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Distinguishing Between Inheritance, Gift & Estate Taxes

You may have heard the phrase inheritance tax in reference to estate planning. What is an inheritance tax? As the name suggests, it’s a tax assessed against the share of an estate inherited by an individual. An inheritance tax is separate from an estate tax, which is assessed against the whole value of a deceased individual’s property at the time of his or her death. The estate tax is paid by the estate. Inheritance taxes are generally paid by the recipient.

Estate taxes are more commonplace in the United States than inheritance taxes. There is a federal estate tax but no federal inheritance tax. Only nine U.S. states currently assess an inheritance tax. California is not one of them; it repealed its inheritance tax in 1982. Even the few states that do impose an inheritance tax provide broad exemptions for immediate family members of the deceased.

For example, in Maryland there is an 10% inheritance tax on all after-death transfers, except those to a spouse, child, parent, grandparent or sibling. Thus, if John Smith leaves $100,000 to his sister, there is no Maryland inheritance tax, but if he leaves that $100,000 instead to his sister’s son, that nephew would then owe $10,000 in taxes (unless Smith’s will directed his executor to pay the inheritance tax from the estate).

Besides Maryland, the states that assess an inheritance tax as of May 1, 2013, are Indiana, Iowa, Kentucky, Nebraska, New Jersey, Oklahoma, Pennsylvania and Tennessee. Indiana legislators are in the process of repealing that state’s inheritance tax retroactive to January 1 of this year. Even though California has no inheritance tax, if you’re a California resident who owns property subject to probate in an inheritance tax state–say, a second home in Maryland–then your heirs may be liable if they are not entitled to a local exemption.

How Much Can You Give Away Tax-Free?

Another type of tax that may be confused with the inheritance tax is the gift tax. This is a federal tax imposed on certain transfers of cash and other property during the giver’s lifetime. (Connecticut is the only state that imposes a separate gift tax.) The Internal Revenue Service defines a gift as any transfer where “full consideration” is not received in return. All gifts are taxable, but there are several broad exclusions. Most notably, you may give up to $14,000 in gifts to any person each year without tax liability. This is a per person exemption.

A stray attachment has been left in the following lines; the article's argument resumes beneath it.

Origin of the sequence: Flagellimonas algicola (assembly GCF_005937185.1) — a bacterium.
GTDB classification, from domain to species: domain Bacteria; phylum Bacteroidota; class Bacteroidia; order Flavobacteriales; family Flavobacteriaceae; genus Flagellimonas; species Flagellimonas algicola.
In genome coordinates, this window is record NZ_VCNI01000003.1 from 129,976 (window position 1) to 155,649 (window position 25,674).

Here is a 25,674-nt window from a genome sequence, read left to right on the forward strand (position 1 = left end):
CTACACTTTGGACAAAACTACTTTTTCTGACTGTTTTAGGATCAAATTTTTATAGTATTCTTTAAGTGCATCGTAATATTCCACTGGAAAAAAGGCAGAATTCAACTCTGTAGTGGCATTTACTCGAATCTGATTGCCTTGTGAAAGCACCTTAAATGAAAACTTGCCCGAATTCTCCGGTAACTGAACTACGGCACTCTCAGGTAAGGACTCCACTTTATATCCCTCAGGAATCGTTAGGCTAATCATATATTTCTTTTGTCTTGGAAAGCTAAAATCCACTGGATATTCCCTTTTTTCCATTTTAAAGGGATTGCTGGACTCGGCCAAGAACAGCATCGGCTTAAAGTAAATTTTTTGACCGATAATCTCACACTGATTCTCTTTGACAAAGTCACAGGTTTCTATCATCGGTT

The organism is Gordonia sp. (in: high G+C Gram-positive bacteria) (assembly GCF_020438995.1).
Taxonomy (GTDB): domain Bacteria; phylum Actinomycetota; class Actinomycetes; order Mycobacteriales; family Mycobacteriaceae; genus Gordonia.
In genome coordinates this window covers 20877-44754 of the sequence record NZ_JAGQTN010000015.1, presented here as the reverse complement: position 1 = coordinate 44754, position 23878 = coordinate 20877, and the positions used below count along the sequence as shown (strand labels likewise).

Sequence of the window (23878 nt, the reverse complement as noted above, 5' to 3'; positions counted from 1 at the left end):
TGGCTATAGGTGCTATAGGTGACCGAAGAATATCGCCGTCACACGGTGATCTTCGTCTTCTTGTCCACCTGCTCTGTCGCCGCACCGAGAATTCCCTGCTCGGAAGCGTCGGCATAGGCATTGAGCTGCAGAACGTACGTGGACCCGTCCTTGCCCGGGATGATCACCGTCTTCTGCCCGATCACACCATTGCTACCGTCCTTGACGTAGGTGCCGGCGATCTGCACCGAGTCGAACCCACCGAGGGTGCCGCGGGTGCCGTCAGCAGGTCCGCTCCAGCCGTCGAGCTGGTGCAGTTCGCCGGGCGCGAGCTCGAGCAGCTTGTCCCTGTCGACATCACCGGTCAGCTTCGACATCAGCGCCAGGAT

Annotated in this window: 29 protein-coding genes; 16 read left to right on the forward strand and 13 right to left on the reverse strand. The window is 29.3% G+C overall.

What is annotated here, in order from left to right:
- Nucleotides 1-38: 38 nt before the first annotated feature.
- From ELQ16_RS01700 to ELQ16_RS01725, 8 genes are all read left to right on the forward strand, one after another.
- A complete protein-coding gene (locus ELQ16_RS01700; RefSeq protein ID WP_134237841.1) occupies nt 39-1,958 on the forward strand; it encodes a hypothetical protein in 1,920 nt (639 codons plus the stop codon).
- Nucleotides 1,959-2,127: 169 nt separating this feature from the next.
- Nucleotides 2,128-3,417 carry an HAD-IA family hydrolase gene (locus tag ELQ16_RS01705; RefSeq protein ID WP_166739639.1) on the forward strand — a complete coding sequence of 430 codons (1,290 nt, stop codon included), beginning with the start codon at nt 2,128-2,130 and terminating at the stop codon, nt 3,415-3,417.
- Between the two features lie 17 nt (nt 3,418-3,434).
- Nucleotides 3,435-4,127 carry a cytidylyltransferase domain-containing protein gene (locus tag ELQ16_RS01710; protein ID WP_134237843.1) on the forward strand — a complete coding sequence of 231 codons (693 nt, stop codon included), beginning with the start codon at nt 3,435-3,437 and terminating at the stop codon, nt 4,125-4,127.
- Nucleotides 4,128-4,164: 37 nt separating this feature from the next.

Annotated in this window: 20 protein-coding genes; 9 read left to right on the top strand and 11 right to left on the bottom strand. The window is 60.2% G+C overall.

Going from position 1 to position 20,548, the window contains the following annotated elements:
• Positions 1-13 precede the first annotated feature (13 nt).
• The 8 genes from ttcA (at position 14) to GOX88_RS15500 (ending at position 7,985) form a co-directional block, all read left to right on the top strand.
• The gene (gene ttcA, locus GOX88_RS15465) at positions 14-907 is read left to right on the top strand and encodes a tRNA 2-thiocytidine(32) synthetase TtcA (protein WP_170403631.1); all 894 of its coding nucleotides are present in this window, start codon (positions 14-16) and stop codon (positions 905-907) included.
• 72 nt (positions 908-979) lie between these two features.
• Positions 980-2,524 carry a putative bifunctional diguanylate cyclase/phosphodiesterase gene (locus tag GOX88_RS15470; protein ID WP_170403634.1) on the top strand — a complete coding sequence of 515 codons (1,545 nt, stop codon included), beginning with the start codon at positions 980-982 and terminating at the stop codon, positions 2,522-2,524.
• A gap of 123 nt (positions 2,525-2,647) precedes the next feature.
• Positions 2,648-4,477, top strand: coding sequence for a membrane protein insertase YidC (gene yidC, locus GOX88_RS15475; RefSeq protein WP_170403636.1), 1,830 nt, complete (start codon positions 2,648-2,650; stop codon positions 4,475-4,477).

So if you have five children, you may give each $14,000 per year without incurring any gift tax. (The gift tax is usually paid by the giver, not the recipient.) Also, gifts you make for someone else’s medical or educational expenses are excluded and separate from the $14,000 annual limit. You can also make unlimited gifts to your spouse or a political organization.

From an estate planning perspective, the gift tax means you can’t avoid the federal estate tax by simply giving away all of your property before you die. Congress unified the federal estate and gift taxes in 1976 to address this issue. Beyond the $14,000 per person annual exclusion, you can make lifetime gifts of up to $5.25 million–the same exemption level as the federal estate tax–without incurring any gift tax. So let’s say you have $8 million in assets. You could give away $5.25 million of that to your children–plus an additional $14,000 per year to each child until you die–and there would be no gift tax liability.

Obviously, most of us won’t leave estates that large and thus need not worry about gift taxes. But like inheritance taxes, gift taxes are just one of many complex factors to consider when planning your estate. The tax laws themselves are constantly in flux, both federally and state-to-state, and therefore it’s essential to work with a qualified San Diego estate planning attorney who can advise you of all the potential tax issues raised by your estate. If you have any questions, contact the Law Office of Scott C. Soady at 1-877-435-7411.

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